I recently read The Virginia Woolf Writers’ Workshop, Seven Lessons to Inspire Great Writing by Danell Jones. In one of the chapters Ms. Jones, drawing from Virginia Woolf’s extensive journals and writings, points out how Woolf thought that writers, especially women writers, needed to “be prepared to kill a cruel, destructive creature named the Angel in the House. That selfless, giving caretaker…, who always puts everyone else’s needs ahead of her own; who thinks her own work is not important.” That statement jarred me. To me, in 2012, it seems a bit of an extreme act, but when Woolf was writing (she lived from 1882-1941) for a woman to even have thoughts of doing (let alone actually acting upon those thoughts) something other than caring for the home was radical. Woolf had to teach herself and those around her that it is okay for a woman to focus on her needs and her goals. I am fortunate, and I hope most women in the western world are too, to be in a relationship of equals, a partnership where my dreams and desires are supported and fostered just as I support and encourage Mr. W’s goals and ambitions.
I think the key to any work, any life, in the 21st century is balance. Create, lead, invent, manage, or work in something that speaks to your heart, something in which you have passion about while tending to those in your sphere of care and concern. Many creatives must fit the work of their heart and hands into the routine of life that demands money for shelter and substance. The creative person must jealously guard the moments they schedule for creative pursuits- tapping at the key board early in the morning before the house arises, sketching ideas for a new design during the lunch hour, or Friday nights spent at the easel.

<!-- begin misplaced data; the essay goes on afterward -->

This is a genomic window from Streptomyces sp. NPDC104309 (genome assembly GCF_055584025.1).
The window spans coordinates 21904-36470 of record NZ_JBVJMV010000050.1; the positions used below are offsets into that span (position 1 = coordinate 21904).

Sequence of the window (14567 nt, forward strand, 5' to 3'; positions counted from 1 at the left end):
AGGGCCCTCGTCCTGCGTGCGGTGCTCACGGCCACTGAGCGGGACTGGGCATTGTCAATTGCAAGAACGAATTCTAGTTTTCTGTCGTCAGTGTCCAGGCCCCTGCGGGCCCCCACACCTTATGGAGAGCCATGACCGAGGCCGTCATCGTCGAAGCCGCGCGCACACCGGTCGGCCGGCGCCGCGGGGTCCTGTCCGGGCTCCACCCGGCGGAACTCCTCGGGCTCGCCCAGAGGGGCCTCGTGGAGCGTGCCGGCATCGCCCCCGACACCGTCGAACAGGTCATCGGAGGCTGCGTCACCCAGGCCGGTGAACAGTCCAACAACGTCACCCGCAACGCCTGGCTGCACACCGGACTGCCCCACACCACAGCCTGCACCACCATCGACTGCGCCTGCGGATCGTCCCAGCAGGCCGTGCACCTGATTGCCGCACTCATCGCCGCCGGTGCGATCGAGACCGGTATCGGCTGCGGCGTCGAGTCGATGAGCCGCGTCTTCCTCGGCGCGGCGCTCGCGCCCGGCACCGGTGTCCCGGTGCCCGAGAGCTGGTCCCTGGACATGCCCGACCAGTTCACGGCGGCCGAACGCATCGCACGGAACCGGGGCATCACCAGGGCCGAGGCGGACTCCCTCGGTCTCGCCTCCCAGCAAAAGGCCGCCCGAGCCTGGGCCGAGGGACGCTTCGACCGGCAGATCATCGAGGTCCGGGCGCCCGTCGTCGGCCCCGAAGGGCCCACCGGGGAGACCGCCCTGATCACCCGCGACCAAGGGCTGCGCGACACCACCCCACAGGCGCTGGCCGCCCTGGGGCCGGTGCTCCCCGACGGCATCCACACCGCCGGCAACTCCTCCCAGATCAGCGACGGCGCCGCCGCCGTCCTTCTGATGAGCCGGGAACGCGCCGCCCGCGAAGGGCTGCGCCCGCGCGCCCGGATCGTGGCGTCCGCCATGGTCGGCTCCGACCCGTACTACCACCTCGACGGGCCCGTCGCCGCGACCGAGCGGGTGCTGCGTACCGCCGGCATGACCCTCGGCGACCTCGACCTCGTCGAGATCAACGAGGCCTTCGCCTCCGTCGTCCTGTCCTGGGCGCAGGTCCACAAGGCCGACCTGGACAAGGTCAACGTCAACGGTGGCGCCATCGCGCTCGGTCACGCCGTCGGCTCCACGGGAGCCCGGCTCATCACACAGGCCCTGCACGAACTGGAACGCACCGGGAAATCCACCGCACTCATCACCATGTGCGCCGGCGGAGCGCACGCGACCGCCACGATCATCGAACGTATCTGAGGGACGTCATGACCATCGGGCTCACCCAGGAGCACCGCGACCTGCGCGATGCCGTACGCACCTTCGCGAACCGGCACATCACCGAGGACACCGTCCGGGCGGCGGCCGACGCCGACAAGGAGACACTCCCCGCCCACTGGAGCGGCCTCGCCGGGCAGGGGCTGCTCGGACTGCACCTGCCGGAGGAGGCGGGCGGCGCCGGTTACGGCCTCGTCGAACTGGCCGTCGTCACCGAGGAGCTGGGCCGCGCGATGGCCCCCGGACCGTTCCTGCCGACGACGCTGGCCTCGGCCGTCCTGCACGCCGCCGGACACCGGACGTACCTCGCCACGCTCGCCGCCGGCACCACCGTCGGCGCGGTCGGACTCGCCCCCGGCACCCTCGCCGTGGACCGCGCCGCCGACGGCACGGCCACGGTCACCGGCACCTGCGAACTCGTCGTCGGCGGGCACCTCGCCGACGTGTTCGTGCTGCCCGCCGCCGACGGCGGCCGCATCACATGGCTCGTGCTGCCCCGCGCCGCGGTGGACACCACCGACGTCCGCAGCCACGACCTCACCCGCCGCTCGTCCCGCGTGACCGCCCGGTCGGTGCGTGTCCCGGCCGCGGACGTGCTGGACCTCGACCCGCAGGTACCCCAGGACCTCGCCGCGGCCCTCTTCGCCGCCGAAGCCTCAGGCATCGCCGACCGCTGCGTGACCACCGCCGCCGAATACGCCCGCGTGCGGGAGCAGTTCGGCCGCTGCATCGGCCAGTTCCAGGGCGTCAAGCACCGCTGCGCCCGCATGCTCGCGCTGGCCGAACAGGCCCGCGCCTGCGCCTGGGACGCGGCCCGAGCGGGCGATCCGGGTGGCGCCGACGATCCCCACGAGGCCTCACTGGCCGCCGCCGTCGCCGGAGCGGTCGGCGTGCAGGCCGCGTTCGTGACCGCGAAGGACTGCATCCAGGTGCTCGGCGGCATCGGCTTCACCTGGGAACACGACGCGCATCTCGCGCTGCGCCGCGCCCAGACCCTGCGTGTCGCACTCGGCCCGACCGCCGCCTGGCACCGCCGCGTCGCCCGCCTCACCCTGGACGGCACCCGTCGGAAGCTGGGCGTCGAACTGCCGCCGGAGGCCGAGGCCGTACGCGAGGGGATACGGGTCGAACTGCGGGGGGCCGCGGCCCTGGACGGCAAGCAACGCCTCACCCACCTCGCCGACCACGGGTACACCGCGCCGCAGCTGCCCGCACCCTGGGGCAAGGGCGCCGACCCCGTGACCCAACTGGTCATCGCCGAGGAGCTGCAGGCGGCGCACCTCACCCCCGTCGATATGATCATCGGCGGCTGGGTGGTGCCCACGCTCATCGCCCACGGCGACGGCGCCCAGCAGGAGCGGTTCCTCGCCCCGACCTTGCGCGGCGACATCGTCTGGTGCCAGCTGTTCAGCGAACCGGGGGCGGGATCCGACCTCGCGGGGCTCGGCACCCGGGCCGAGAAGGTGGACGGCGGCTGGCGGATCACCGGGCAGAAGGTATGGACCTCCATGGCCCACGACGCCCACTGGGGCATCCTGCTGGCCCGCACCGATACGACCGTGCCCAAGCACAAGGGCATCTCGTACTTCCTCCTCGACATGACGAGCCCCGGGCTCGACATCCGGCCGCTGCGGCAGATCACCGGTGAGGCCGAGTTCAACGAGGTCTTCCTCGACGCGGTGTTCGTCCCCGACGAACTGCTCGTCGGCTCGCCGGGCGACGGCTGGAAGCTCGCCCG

My advice, don’t kill the Angel of the House, instead:
· outline the needed and desired tasks and goals
· prioritized the list
· delegate among the household or workplace
· let go of the unnecessary
· develop a schedule that (baring an emergency) you stick to each day
It is okay to be selfish with your scheduled creative time. It is also okay to, at times, put others need ahead of your own.
In what ways have you made time for the pursuits of your heart?
Are the important people in your life supportive?
Have they always been that way and if not how have you educated them on the importance of your creative work?
I look forward to hearing your thoughts on this subject.